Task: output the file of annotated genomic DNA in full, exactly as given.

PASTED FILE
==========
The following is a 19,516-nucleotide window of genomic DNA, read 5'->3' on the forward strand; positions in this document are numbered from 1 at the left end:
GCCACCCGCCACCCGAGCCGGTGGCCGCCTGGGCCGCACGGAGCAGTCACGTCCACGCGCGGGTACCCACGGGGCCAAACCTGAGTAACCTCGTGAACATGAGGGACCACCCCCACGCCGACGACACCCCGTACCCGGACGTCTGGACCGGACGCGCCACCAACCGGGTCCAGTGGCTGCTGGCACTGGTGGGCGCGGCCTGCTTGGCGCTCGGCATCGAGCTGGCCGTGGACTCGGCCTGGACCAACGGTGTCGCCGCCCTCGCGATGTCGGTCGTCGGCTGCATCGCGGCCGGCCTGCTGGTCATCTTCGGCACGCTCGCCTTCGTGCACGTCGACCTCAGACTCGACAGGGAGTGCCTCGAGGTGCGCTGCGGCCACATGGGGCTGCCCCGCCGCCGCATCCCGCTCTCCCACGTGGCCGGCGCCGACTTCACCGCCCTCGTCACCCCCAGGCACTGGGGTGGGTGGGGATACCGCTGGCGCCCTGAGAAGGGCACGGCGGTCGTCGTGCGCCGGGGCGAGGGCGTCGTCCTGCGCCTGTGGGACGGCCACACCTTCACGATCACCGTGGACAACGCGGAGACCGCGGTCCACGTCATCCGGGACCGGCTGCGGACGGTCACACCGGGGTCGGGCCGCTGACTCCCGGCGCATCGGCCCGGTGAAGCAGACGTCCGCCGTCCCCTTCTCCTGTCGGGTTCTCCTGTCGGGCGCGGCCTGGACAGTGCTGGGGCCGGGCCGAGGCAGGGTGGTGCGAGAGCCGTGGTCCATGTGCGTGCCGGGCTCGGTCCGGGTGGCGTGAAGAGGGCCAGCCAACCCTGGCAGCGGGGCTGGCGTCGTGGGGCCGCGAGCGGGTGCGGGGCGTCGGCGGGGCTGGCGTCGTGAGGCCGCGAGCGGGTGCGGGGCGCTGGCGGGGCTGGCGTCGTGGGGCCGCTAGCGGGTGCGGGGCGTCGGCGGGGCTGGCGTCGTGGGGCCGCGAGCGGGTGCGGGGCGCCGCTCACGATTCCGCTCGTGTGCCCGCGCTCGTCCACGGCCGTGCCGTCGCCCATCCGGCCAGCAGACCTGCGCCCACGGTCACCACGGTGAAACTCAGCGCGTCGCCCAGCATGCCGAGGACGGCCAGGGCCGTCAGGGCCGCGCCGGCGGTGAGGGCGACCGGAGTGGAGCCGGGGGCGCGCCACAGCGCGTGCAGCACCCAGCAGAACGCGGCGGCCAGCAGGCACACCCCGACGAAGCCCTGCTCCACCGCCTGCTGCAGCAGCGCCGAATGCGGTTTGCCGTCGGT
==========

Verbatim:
The following is a 19,516-nucleotide window of genomic DNA, read 5'->3' on the forward strand; positions in this document are numbered from 1 at the left end:
GCCACCCGCCACCCGAGCCGGTGGCCGCCTGGGCCGCACGGAGCAGTCACGTCCACGCGCGGGTACCCACGGGGCCAAACCTGAGTAACCTCGTGAACATGAGGGACCACCCCCACGCCGACGACACCCCGTACCCGGACGTCTGGACCGGACGCGCCACCAACCGGGTCCAGTGGCTGCTGGCACTGGTGGGCGCGGCCTGCTTGGCGCTCGGCATCGAGCTGGCCGTGGACTCGGCCTGGACCAACGGTGTCGCCGCCCTCGCGATGTCGGTCGTCGGCTGCATCGCGGCCGGCCTGCTGGTCATCTTCGGCACGCTCGCCTTCGTGCACGTCGACCTCAGACTCGACAGGGAGTGCCTCGAGGTGCGCTGCGGCCACATGGGGCTGCCCCGCCGCCGCATCCCGCTCTCCCACGTGGCCGGCGCCGACTTCACCGCCCTCGTCACCCCCAGGCACTGGGGTGGGTGGGGATACCGCTGGCGCCCTGAGAAGGGCACGGCGGTCGTCGTGCGCCGGGGCGAGGGCGTCGTCCTGCGCCTGTGGGACGGCCACACCTTCACGATCACCGTGGACAACGCGGAGACCGCGGTCCACGTCATCCGGGACCGGCTGCGGACGGTCACACCGGGGTCGGGCCGCTGACTCCCGGCGCATCGGCCCGGTGAAGCAGACGTCCGCCGTCCCCTTCTCCTGTCGGGTTCTCCTGTCGGGCGCGGCCTGGACAGTGCTGGGGCCGGGCCGAGGCAGGGTGGTGCGAGAGCCGTGGTCCATGTGCGTGCCGGGCTCGGTCCGGGTGGCGTGAAGAGGGCCAGCCAACCCTGGCAGCGGGGCTGGCGTCGTGGGGCCGCGAGCGGGTGCGGGGCGTCGGCGGGGCTGGCGTCGTGAGGCCGCGAGCGGGTGCGGGGCGCTGGCGGGGCTGGCGTCGTGGGGCCGCTAGCGGGTGCGGGGCGTCGGCGGGGCTGGCGTCGTGGGGCCGCGAGCGGGTGCGGGGCGCCGCTCACGATTCCGCTCGTGTGCCCGCGCTCGTCCACGGCCGTGCCGTCGCCCATCCGGCCAGCAGACCTGCGCCCACGGTCACCACGGTGAAACTCAGCGCGTCGCCCAGCATGCCGAGGACGGCCAGGGCCGTCAGGGCCGCGCCGGCGGTGAGGGCGACCGGAGTGGAGCCGGGGGCGCGCCACAGCGCGTGCAGCACCCAGCAGAACGCGGCGGCCAGCAGGCACACCCCGACGAAGCCCTGCTCCACCGCCTGCTGCAGCAGCGCCGAATGCGGTTTGCCGTCGGT